Hawa Abdallah Mohammed Salih, one of the 10 International Women of Courage for 2012, visited Minnesota this week to meet with human rights and refugee groups. Salih received the Secretary of State’s Award for International Women of Courage on March 8 from the Secretary of State Hillary Rodham Clinton.
28-year-old Salih was born in a Northern Darfur village called Tina, which in 2003, when Darfuri rebels were fighting Sudanese government forces, was burned and destroyed, with many of the women in the village raped, according to Salih. She was 18 years old at the time, and had just finished her high school examinations.
Her family fled, ending up at Abu Shouk internally displaced persons (IDP) camp in El Fasher, North Darfur, where she encountered many other people from around the region who had also seen atrocities.
“The situation among the children was very bad,” she said. Some had been shot, others had been injured, and some were killed. Many women had been raped, and there was widespread health needs.
Salih didn’t return to University right away. Instead, she spent her time helping others in the camp, aiding women to seek humanitarian, health and psychological services. Even though she had only received a high school education, that was enough to have “awareness”, in order to be able to help others, she said.
Eventually, she went to the University of El Fasher in 2007. She began to take leadership roles, working with the various Non-Government Organizations (NGO)’s , informing them of the different health, education, and environmental needs.
She also began working with the UNDP, a United Nations agency, working in programs that dealt with access to justice, rule of law, violations among women and children. She began informing this agency about the situation that was happening in the camp.
She also worked with the IRC, an American NGO that provided awareness for people about human rights.
While the Sudanese government allowed some activity around human rights awareness, they refused to allow groups to provide awareness about women’s rights. “When you are speaking about women’s rights, the government has refused,” she said.
Because Salih was working with U.N. officials, giving them information about what was happening and evaluating the security and humanitarian situation among the women and children, she was arrested three times, and kidnapped twice by National Security and taken to detention.
They told her that she was against Sudan, and against the religion of Islam, and they accused her of dealing with foreigners. In prison, she was beaten and tortured. “One day I remember I was being tortured more than 200 beatings,” she said. When she was released, her whole body was covered in bruises. Today, she can’t believe that she is still alive. But the experience, she said, has made her stronger.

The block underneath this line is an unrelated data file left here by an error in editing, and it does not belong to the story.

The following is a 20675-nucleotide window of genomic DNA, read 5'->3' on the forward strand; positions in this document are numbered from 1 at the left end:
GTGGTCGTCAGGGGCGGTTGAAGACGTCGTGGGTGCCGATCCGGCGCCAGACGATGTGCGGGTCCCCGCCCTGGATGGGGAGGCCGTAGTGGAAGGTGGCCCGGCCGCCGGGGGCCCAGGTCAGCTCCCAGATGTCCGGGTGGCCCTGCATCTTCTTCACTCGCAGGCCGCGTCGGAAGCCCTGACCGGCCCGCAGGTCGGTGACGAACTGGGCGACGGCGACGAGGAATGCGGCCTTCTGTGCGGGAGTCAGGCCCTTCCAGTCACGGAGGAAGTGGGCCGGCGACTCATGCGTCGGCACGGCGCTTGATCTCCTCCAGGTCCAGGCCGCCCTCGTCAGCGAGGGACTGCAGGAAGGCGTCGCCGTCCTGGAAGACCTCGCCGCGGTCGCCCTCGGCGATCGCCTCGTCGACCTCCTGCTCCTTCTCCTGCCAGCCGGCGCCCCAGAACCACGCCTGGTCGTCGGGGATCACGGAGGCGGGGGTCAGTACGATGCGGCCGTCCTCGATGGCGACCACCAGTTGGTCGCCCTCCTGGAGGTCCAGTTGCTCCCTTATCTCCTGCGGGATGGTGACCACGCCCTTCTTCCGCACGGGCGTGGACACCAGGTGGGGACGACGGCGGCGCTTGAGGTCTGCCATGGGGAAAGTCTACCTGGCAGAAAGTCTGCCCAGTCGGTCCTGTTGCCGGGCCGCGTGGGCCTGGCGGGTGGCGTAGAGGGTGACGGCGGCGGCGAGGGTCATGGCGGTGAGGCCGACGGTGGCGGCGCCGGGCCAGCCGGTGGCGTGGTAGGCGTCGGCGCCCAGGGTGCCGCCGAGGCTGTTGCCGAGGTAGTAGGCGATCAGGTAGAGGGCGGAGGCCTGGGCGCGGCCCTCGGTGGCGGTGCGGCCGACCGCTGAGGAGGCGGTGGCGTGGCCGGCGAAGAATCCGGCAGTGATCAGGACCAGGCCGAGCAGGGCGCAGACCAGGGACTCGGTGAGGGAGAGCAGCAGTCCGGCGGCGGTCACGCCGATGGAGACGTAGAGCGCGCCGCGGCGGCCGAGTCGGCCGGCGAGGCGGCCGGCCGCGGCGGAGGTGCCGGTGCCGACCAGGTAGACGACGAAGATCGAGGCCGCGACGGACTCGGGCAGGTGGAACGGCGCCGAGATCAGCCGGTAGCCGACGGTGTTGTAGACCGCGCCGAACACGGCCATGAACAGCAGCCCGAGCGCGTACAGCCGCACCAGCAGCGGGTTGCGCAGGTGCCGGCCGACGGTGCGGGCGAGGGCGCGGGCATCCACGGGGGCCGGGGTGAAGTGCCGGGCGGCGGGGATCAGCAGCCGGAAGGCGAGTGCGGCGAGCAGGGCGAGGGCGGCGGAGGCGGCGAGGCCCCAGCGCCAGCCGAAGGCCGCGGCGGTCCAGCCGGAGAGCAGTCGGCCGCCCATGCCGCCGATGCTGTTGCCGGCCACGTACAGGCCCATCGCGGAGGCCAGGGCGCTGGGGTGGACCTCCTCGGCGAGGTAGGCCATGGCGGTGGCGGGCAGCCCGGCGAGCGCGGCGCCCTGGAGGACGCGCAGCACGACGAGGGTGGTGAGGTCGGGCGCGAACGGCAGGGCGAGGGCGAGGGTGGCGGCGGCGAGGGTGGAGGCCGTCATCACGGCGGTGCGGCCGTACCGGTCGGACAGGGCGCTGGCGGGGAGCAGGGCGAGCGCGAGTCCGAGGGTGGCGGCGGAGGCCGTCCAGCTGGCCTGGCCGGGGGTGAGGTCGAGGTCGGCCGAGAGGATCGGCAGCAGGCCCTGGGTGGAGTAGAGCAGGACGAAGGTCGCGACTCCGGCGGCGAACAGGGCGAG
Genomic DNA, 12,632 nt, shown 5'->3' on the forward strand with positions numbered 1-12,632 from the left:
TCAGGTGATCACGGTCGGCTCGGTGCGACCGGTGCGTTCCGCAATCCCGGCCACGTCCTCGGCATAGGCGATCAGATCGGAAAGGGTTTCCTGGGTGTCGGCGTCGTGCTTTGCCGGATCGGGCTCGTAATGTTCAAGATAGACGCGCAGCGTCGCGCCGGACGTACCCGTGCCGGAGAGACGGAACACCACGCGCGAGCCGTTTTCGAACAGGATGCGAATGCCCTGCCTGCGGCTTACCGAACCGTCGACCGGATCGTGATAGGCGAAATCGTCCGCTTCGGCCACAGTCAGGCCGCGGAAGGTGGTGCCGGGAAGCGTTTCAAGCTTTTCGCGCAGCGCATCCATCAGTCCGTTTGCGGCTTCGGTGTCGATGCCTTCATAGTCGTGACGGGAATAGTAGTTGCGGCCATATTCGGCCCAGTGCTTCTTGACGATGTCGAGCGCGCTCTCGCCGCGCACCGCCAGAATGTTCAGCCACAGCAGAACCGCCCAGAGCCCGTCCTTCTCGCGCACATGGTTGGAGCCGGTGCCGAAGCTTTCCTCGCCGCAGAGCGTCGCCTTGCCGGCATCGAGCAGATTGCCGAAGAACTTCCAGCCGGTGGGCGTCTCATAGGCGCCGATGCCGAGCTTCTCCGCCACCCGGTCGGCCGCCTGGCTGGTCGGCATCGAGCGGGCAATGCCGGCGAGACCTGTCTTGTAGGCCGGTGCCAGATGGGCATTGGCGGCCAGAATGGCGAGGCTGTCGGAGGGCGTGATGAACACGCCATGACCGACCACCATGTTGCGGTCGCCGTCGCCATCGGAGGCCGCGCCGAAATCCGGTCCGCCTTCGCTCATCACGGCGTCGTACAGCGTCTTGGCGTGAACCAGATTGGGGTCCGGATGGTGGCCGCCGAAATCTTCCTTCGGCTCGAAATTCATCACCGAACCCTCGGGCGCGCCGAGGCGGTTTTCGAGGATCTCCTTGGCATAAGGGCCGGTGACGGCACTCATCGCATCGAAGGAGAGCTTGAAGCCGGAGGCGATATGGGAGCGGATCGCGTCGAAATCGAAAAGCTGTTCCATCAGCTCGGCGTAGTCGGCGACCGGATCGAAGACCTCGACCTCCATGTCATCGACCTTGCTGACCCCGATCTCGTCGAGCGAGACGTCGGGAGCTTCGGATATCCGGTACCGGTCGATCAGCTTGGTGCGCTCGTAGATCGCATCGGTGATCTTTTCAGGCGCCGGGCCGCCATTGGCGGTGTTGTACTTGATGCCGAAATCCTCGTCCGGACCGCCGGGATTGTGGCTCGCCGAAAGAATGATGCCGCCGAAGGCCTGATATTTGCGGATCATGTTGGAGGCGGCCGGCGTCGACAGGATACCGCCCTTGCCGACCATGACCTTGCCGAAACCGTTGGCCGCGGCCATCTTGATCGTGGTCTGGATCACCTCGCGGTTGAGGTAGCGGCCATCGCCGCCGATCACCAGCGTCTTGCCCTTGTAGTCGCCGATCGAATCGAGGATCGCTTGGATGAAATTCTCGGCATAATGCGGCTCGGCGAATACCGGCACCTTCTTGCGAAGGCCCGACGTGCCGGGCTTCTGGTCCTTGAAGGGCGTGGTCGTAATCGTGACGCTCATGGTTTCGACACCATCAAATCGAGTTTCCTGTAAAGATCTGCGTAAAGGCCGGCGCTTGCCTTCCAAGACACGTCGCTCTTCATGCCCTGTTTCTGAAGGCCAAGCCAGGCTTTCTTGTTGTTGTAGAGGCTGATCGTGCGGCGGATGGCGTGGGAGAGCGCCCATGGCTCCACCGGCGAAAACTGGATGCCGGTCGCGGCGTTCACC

Salih is the eldest of eight brothers and sisters. When she first began doing her activist work her mother discouraged her. However, when she was in prison, and many people came to the house to offer condolences to the family, Salih’s mother realized the importance of the work that her daughter was doing.
At her last arrest, the government accused her of being an infidel, spreading Christianity among children. According to the Sudanese press, she was sentenced to death, and labeled as “one of the most dangerous people in the world,” she said. Salih is Muslim, but she believes that there should be a separation of church and state, and that all religions should be welcome.
After she was released from prison the last time in 2011, Salih fled Sudan, and now resides elsewhere in the region, where she continues her activism work. Ironically, the day it was announced that she was to receive the International Women of Courage Award, Awadiya Ajebna, another woman Sudanese activist, was shot by the Sudanese police.
Once, Salih was attending a human rights conference, which was attended by mostly men. Someone asked her if she was a man or a woman. She said she was both. “I am strong,” she said. “I can do all of the duties of the boys.” She doesn’t want to live a “normal” life until the human rights abuses and the killings stop in her country. “Sometimes I think I’m not a human being,” she said. She puts all that has happened to her to the back of her mind, focusing rather on the work that needs to be done.
Daniel Getahun, the International Visitor Leadership Program Manager for the Minnesota International Center, said that Salih and the other award recipients first met in Pittsburgh, and then went to Washington D.C. to receive their award and meet both Hillary Rodham Clinton and Michelle Obama. The women leaders then travelled to different cities throughout the United States, depending on the issues that they are dealing with in their own country. Getahun said that Minnesota was selected as a destination for Salih because of the refugee issues and International policy that organizations are involved with here. After leaving Minnesota, Salih re-convened with the other women leaders in Salt Lake City for a closing ceremony, and plans to return to Washington D.C. to further speak with the Secretary of State and First Lady about human and women’s rights issues in Sudan, according to Salih.
Getahun said that the award was originally given out by Secretary of State Condoleezza Rice in 2007, and has been given annually, honoring 46 women from 34 different countries, according to a press release. The U.S. State Dept.-sponsored International Visitor Leadership Program, facilitated locally by the Minnesota International Center, which facilitated her meetings here in Minnesota, aims to build strong connections with emerging world leaders, he said.